Thursday, 31 July 2014


I'm about to head off on a 10-day cycle adventure, of which you can read about next week. In preparation, regardless of the weather, I've been out every day on small to long runs. Part of each of these jaunts repeatedly takes me across a high pedestrian/cycle bridge over a busy by-pass road, always clogged with cars, and I feel a little smug at the ease and stress-free way I reach my destination quicker than any of them. I can almost sense the jealousy.

Over the past two to three years I've been noticing a growing popularity in cycling and indeed all things bike, from the actual machines themselves to colour-matching clothing and long debates over the right type of lights to have. It may be just a coincidence, but I have noticed this increased uptake since my trans America cycle in 2011. Following that great adventure I toured Scotland giving an illustrated talk with my companion Pauline, and judging by the great audience numbers there was already a wealth of interest. It would be nice to repeat that tour with a new cycle adventure talk some day soon.

I'm not a big fan, actually, not a fan at all, of watching sport, with the exception this year of the Tour de France, or specifically, the first two days, staged in Yorkshire in the UK. The glorious weather helped of course, and the uplifting and inspiring spectacle of the event itself, together with showcasing the countryside it passed through, really was thoroughly enjoyable. I even find myself today dipping into the cycle events of the current Commonwealth Games here in Scotland.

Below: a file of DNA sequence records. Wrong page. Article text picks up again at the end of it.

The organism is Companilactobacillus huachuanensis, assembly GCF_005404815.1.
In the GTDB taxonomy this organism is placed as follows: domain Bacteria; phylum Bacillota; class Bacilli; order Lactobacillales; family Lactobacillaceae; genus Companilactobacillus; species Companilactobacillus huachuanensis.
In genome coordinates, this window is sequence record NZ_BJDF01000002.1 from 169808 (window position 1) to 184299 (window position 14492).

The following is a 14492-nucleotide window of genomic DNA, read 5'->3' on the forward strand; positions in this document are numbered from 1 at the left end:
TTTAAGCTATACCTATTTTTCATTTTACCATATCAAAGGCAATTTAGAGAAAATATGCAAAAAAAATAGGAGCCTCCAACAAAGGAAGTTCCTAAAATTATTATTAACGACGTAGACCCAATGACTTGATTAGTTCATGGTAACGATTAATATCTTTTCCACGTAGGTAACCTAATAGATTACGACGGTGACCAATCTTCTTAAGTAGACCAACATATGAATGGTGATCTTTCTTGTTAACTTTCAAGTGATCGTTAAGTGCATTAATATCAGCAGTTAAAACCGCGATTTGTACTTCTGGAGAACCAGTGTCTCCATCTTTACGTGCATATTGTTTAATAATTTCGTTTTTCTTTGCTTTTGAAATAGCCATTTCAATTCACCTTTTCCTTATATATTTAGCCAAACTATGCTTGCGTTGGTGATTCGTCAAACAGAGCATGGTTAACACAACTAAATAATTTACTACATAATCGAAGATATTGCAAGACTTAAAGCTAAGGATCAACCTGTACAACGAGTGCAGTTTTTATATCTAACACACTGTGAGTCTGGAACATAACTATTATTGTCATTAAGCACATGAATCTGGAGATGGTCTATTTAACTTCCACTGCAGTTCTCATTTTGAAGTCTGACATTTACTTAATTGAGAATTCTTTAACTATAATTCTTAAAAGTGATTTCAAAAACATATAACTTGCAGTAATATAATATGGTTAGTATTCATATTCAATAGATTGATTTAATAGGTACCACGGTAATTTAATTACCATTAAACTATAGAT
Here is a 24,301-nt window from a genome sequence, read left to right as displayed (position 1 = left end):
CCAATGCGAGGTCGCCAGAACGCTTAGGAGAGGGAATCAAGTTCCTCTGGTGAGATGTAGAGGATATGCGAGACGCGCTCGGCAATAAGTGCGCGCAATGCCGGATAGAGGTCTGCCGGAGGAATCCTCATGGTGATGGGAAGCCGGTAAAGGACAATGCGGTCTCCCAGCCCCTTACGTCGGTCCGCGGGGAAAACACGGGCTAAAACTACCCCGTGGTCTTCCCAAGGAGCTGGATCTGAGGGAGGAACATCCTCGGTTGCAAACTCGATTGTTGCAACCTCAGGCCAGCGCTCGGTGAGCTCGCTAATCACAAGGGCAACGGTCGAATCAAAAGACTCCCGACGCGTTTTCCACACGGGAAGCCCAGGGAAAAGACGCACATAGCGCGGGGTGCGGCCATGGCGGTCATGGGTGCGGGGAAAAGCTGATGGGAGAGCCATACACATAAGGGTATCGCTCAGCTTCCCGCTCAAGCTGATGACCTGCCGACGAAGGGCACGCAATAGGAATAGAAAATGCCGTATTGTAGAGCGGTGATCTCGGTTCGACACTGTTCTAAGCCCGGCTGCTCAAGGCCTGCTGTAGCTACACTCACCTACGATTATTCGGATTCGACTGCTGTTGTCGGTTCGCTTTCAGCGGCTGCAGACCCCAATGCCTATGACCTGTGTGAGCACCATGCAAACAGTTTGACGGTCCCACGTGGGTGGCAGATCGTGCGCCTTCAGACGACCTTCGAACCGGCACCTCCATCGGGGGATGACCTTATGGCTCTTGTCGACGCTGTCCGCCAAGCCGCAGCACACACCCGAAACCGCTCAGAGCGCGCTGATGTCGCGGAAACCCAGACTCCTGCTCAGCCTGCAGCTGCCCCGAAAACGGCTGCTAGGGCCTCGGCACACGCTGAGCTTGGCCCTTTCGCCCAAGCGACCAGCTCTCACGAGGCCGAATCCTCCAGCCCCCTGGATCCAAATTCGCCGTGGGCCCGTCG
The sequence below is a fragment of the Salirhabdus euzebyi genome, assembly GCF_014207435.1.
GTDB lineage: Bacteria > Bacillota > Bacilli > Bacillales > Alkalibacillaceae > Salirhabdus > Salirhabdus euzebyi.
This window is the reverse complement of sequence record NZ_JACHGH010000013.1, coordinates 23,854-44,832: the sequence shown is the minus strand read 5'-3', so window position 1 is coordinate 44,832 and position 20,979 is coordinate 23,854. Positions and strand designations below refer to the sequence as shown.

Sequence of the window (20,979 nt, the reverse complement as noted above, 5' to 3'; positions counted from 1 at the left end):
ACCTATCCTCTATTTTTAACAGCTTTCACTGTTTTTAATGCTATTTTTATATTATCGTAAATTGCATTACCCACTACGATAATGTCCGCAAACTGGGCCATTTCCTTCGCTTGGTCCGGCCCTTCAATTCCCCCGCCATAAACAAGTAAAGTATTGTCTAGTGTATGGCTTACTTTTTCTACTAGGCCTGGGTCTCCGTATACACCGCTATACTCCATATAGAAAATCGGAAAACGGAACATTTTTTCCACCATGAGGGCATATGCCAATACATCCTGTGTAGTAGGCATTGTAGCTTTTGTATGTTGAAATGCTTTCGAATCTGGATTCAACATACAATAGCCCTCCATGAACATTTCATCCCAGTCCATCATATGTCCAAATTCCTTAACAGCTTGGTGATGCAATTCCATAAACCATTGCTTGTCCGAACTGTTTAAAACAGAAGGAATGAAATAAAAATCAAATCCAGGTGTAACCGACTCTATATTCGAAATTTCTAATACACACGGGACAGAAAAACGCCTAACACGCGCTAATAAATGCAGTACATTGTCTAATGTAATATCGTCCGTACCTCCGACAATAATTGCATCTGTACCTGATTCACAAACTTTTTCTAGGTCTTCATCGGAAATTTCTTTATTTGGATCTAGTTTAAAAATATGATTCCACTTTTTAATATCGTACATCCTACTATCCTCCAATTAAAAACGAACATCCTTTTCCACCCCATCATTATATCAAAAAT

A friend of mine recently moved to Gozo, a small island off the coast of Malta, and wrote last week saying she had just bought a bicycle to use on the island. She also sent me a link to a new, limited release, movie coming out called, surprise surprise, Bicycle The Film. The entire family of another friend, Sarah, have now all invested in bicycles, and her  brother, once saying he would never get on a bike, is now heard to be saying "maybe".